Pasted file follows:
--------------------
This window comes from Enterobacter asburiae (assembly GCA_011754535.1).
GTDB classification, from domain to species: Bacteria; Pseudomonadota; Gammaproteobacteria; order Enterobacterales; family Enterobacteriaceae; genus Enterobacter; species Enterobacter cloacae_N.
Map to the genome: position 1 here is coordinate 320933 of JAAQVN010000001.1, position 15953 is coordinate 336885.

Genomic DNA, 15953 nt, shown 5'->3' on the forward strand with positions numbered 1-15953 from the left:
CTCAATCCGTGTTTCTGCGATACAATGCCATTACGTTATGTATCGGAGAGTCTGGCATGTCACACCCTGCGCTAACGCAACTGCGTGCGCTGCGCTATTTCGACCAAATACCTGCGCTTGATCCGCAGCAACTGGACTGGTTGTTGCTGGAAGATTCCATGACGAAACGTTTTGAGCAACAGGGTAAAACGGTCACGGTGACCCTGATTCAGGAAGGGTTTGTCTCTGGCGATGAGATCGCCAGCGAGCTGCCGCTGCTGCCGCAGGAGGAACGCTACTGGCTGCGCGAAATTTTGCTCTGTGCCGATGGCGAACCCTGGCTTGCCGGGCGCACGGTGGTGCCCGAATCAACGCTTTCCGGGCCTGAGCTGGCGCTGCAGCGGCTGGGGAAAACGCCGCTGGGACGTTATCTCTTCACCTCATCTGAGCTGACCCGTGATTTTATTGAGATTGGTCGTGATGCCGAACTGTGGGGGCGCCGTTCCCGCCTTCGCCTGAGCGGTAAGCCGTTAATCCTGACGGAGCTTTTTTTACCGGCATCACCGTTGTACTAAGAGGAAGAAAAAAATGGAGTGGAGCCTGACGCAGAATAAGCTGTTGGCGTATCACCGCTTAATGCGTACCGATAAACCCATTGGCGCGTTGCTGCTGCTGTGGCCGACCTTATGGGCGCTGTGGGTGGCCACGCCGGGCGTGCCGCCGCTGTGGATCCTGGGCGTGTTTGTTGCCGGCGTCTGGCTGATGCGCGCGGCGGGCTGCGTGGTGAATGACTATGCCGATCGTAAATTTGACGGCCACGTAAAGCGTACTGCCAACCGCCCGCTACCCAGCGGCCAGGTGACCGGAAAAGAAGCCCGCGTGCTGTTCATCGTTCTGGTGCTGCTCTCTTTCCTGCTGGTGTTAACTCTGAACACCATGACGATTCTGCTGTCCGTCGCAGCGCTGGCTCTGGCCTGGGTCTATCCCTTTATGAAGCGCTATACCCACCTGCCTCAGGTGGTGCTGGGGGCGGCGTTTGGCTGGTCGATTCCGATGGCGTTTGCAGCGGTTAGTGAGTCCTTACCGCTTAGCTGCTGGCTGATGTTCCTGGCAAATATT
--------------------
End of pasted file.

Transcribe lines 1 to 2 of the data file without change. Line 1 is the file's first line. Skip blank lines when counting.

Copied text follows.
This window comes from Enterobacter asburiae (assembly GCA_011754535.1).
GTDB classification, from domain to species: Bacteria; Pseudomonadota; Gammaproteobacteria; order Enterobacterales; family Enterobacteriaceae; genus Enterobacter; species Enterobacter cloacae_N.